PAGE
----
By Gerhard Ramsaroop

(This is the fourth part of five on the traffic situation. See part five in tomorrow’s edition)

This is the fourth article in a five-part series offering solutions to problems on our roads. In our previous two articles we offered specific short term suggestions for dealing with the crisis on our roads. We conclude our series here.

35. Tweak the new speed limits introduced in 2009. Raise the limit to 80km/h on roadways such as the EBD Highway from the Ruimveldt Industrial Estate to Houston heading south, from Houston to La Penitence heading north, in Eccles, from Peters Hall to Diamond (both sides), and on several major thoroughfares in and around the city such as Mandela Ave, Homestretch Ave, Vlissengen Rd (Thomas Lands/Kitty area), and Carifesta Ave. Introduce a 65 km/h limit on major arteries. Set separate speed limits for trucks and other heavy vehicles: 65 km/h on the 80 km/h roads and not above 80 km/h on the Soesdyke/Linden Highway.
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36. Demarcate two lanes on one-way roads such as Church St, North Rd, South Rd, Croal St, King St, Wellington St and sections of High St (Hadfield to Broad Sts), Manget Place (Brickdam to Croal St), and on Duncan and Garnett Sts (from Sheriff St to Vlissengen Rd). Signs are needed at the bridge connecting Wellington to Croal guiding the left lane to turn into Sendall Pl and the right lane to head west on Croal, and at the corner of King and North Rds with the left lane going west on North Rd and the right lane around the Cathedral.

37. Where space permits, two lanes should also be drawn at traffic lights, especially those with short times, such as when coming out of the Eccles old scheme or at Vlissengen Rd and the Rupert Craig (East Coast) Highway. This would greatly reduce “boring” at those lights.

38. Make the promotion of road safety in schools a much greater priority. Innovative methods, such as inter-school play, poster or radio ad competitions with road safety as the theme, should be used to generate greater interest.

39. Place signs for lower speed limits in school areas such as Supply Primary School which presently is in an 80 km/h zone.
40. Place signposts at minibus stops so vehicles behind can anticipate when minibuses may stop.

41. When construction or repairs shut down major roads, temporary one-ways should be established to get around.  For example, when we had the lengthy bridge construction on Saffon St, portions of Ketley, Hogg and James Sts should have been made temporary one-ways.  Roads, as best as possible, should be repaired during off-peak hours or at night.  Repairs, particularly on busy roads, should be coordinated with traffic ranks.  Recently, there was utter chaos on Mandela Ave near John Fernandes/BK which was being repaired during a busy time.  Most drivers ignored the hapless workers who tried to direct traffic.

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42. Paint all speed bumps with yellow stripes, and place signs.
43. Standardise the height of speed bumps.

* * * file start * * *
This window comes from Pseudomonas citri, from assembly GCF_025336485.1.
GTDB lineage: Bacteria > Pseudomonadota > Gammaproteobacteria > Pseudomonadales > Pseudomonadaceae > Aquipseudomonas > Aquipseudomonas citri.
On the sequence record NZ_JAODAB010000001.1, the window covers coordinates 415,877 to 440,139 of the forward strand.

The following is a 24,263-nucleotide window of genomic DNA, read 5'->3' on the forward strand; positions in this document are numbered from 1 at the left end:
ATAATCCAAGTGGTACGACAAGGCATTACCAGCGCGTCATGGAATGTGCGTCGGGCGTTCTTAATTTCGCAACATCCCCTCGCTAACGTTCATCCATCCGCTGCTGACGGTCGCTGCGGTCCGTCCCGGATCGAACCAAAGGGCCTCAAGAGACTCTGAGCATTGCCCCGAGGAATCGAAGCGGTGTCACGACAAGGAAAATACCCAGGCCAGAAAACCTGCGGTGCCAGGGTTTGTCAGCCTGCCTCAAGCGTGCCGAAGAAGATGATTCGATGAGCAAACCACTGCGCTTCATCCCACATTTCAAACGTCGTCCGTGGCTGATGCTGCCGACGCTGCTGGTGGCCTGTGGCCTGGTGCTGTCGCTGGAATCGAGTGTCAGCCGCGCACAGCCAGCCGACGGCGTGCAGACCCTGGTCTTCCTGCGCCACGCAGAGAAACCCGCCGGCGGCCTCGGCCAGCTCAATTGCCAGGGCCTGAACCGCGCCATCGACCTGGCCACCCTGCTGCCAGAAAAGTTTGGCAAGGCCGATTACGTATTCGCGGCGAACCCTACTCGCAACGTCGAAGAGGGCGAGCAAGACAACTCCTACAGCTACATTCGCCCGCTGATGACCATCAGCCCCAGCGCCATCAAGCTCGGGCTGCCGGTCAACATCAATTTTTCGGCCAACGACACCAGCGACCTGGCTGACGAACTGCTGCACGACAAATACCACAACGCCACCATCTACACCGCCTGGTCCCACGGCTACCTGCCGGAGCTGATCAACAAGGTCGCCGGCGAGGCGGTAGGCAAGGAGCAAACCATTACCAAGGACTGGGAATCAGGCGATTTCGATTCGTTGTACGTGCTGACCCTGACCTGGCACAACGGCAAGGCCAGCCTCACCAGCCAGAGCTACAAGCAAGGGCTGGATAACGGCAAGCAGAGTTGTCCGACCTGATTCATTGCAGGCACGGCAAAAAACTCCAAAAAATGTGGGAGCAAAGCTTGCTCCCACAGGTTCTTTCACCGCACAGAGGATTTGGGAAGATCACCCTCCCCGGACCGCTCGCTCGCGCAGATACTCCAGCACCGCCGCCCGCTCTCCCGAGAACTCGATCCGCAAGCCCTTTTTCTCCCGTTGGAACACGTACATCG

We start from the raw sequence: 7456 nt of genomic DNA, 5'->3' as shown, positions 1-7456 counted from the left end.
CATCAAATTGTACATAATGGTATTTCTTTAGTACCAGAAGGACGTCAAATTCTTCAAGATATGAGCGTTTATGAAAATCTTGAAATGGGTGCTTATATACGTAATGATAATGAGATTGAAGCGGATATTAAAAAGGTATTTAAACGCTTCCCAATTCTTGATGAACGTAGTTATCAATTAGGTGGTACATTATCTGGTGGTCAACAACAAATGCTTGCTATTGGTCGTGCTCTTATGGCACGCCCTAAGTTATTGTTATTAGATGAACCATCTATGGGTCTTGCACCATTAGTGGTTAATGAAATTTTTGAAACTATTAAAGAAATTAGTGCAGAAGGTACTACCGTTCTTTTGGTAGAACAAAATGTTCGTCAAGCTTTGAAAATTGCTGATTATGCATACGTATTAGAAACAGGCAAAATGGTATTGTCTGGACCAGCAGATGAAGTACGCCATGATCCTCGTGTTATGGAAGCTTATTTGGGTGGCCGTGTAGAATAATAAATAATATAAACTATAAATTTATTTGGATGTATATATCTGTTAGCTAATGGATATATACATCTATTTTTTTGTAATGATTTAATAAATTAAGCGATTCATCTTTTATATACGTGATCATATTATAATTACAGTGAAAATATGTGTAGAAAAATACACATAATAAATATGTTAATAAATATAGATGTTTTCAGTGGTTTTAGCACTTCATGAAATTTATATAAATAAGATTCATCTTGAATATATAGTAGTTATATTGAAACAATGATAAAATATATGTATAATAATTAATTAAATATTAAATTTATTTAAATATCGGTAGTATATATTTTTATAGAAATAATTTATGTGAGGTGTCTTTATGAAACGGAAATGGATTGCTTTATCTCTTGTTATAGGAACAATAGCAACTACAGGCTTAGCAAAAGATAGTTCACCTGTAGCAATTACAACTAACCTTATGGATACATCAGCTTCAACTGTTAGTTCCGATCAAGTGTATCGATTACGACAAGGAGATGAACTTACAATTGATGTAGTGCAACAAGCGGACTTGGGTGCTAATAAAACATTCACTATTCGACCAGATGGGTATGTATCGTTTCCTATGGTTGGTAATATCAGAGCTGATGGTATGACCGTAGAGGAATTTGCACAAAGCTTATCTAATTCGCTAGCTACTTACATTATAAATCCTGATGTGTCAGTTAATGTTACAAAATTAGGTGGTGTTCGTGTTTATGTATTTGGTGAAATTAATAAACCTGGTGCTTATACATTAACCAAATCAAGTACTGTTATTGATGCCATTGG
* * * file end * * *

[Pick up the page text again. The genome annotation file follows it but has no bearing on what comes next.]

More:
44. Introduce headlight luminosity and alignment testing to the fitness inspection programme of vehicles. A policy for the use of aftermarket lights must be adopted and enforced evenly, regardless of the wealth or connections of the vehicle owner.

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45. Move the lane going south on Conversation Tree road when coming from the west on the Rupert Craig (East Coast) Highway (diagram A) from going around Conversation Tree to in front of it as shown in diagram B. Since the western side of the road is already wider than the eastern side, this change only requires a repainting of the lanes. This new arrangement will make it easier for all drivers, especially those driving large commercial vehicles.

46. Recalibrate the traffic lights on the Rupert Craig (East Coast) Highway to give a longer yellow (amber). As is, the time is so short that at the speed limit of 80 km/h, drivers have to brake rashly so as not to go through the red light.

47. The distance, by law, to park from a corner is 30 feet. Today it is no longer practicable in Georgetown and the required distance should be reduced to 18 feet, which is roughly 5 feet more than an average car length. The distance should also be marked at all corners and enforced.

48. The authorities should hold periodic awareness programmes with large companies that have many drivers and with government ministries and agencies as well.

49. Prominently announce when streets are changed to one-ways or when they revert back to two-way streets in the national media (television, radio, facebook and twitter), also using GT&T’s and Digicel’s text messaging service, and on the Ministry of Home Affairs website. Announcements should be made, too, using these various media, when streets are closed (and the estimated duration of closure) for repairs or construction. As much as possible, public consultations should also be held when changing the priority or direction of streets.

50. Update the driver’s code (incorporating the points made in this series of articles), make it a free hand-out and also available as a free download from the Ministry of Home Affairs website.

51. Allow private companies to set up cameras and submit the information on offenders to the authorities. This service can be paid for out of a percentage of the fines paid.

52. Hold periodic brainstorming sessions with stakeholders until there is a reasonable sense of order.

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